In this post, we explore the fusion of Semantic Kernel with the Retrieval Augmented Generation (RAG) pattern, unraveling a new horizon in AI capabilities. By melding Semantic Kernel’s prowess in understanding relationships between words with RAG’s adeptness in fetching real-world data, we aim to foster models that are not only contextually aware but are also grounded in factual accuracy. Dive in to discover how this amalgamation could be a game-changer in generating more insightful and reliable AI responses.
Delve into the world of Semantic Kernel, an innovative SDK by Microsoft, designed to bridge the gap between Large Language Models like OpenAI’s ChatGPT and the diverse software development environments. Explore how Semantic Kernel enhances interaction with LLMs by introducing a structured way to create Plugins and a Planner to manage them. Venture through a practical demonstration of crafting a DevOps Plugin to automate Kubernetes deployment tasks, showcasing the potential of Semantic Kernel in modern software development.
Let me start this article describing the problem I had with finding a proper title for it. As some of you may already know I write a series called “Data Science for Losers” which comprises of several articles that describe different tools, methods and libraries one can use to explore the vast datascientific fields. And just a few days ago, while finishing my Data Science and ML Essentials course, I discovered that Azure ML has a built-in support for Jupyter and Python which, of course, made it very interesting to me because it makes Azure ML an ideal ground for experimentation. […]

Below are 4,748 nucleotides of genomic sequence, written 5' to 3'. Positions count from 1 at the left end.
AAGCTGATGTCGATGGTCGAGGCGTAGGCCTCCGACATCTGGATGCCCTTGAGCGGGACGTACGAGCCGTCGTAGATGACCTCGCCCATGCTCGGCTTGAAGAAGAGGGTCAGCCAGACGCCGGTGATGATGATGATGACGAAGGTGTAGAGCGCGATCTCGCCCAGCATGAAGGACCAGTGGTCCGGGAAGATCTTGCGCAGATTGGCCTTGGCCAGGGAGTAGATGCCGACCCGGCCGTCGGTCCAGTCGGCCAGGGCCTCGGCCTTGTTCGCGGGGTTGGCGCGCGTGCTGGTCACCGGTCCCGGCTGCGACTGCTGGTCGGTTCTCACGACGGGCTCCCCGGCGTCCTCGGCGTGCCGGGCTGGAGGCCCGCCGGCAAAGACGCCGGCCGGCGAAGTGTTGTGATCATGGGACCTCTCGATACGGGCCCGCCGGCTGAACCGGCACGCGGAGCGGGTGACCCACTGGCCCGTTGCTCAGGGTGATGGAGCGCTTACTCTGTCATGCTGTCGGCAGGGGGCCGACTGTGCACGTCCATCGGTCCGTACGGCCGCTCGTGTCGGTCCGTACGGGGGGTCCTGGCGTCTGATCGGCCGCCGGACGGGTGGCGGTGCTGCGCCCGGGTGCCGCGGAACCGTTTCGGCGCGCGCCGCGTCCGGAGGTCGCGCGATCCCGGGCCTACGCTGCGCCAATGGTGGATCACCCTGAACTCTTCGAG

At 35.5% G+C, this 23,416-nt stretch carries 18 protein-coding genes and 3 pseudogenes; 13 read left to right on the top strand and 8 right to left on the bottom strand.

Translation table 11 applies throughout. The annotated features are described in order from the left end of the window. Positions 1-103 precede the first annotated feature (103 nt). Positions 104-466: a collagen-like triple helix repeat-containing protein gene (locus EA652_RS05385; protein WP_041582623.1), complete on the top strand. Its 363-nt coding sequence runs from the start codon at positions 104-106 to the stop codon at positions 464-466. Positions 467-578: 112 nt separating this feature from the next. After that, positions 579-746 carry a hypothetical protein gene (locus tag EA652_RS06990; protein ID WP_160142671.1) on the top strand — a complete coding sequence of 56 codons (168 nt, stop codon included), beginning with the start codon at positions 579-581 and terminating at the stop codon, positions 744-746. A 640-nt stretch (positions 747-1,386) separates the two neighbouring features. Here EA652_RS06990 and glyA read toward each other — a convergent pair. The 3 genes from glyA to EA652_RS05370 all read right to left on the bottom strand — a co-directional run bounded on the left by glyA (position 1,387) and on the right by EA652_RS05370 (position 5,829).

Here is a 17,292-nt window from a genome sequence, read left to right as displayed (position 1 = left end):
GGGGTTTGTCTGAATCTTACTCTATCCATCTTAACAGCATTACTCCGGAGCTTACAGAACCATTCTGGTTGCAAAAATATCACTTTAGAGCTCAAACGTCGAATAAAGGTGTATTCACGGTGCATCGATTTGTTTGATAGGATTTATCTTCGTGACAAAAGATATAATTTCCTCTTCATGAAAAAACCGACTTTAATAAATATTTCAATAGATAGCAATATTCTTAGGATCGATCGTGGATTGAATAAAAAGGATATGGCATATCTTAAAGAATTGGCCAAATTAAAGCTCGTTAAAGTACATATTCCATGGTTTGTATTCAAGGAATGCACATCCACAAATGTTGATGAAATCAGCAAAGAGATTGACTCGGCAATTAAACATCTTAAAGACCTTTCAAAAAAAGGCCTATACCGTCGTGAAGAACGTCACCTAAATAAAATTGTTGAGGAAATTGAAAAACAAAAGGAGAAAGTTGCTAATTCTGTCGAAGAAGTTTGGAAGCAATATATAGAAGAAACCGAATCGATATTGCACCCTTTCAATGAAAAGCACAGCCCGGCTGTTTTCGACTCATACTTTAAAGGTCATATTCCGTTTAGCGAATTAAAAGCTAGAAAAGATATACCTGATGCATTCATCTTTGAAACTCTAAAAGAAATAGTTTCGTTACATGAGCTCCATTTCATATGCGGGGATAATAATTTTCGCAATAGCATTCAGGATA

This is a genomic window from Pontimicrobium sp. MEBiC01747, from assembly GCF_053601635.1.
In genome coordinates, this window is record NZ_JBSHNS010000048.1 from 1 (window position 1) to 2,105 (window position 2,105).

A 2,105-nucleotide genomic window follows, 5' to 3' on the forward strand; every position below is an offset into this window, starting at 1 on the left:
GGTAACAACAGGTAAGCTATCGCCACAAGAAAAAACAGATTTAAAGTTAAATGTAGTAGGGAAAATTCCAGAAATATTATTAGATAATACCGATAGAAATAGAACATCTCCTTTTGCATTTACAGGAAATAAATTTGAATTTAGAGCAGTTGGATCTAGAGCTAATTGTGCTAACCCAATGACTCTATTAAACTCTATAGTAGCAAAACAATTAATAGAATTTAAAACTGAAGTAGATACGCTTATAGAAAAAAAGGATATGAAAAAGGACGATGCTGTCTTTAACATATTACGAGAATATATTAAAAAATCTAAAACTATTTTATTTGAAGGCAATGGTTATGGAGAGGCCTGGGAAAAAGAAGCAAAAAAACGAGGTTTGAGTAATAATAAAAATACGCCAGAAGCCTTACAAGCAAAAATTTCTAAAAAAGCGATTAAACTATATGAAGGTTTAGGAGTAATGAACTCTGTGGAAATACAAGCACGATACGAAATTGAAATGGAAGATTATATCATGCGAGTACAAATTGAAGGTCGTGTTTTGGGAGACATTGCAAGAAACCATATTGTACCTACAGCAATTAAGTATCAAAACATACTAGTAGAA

In this article we’ll explore Microsoft’s Azure Machine Learning environment and how to combine Cloud technologies with Python and Jupyter. As you may know I’ve been extensively using them throughout this article series so I have a strong opinion on how a Data Science-friendly environment should look like. Of course, there’s nothing against other coding environments or languages, for example R, so your opinion may greatly differ from mine and this is fine. Also AzureML offers a very good R-support! So, feel free to adapt everything from this article to your needs. And before we begin, a few words about how I came […]
Sometimes, the hardest part in writing is completing the very first sentence. I began to write the “Loser’s articles” because I wanted to learn a few bits on Data Science, Machine Learning, Spark, Flink etc., but as the time passed by the whole degenerated into a really chaotic mess. This may be a “creative” chaos but still it’s a way too messy to make any sense to me. I’ve got a few positive comments and also a lot of nice tweets, but quality is not a question of comments or individual twitter-frequency. Do these texts properly describe “Data Science”, or at […]
It’s been a while since I wrote my last article. A Big-Data Sorry to my “massive” audience. Actually, I was planning to write a follow-up to the last article on Machine Learning but could not find enough time to complete it. Also, I’ll soon give a presentation in a Meetup (in Germany). A classical example on what happens when you have to complete several tasks at the same time. In the end all of them will fail. But I’ll try to compensate it with yet another task: by writing an article about the brand-new Apache Flink v0.10.0 and its DataStream API. 😀 As always, […]
It’s been a while since I’ve written an article on Data Science for Losers. A big Sorry to my readers. But I don’t think that many people are reading this blog. Now let’s continue our journey with the next step: Machine Learning. As always the examples will be written in Python and the Jupyter Notebook can be found here. The ML library I’m using is the well-known scikit-learn. What’s Machine Learning From my non-scientist perspective I’d define ML as a subset of the Artificial Intelligence research which develops self-learning (or self-improving?) algorithms that try to gain knowledge from data and make predictions […]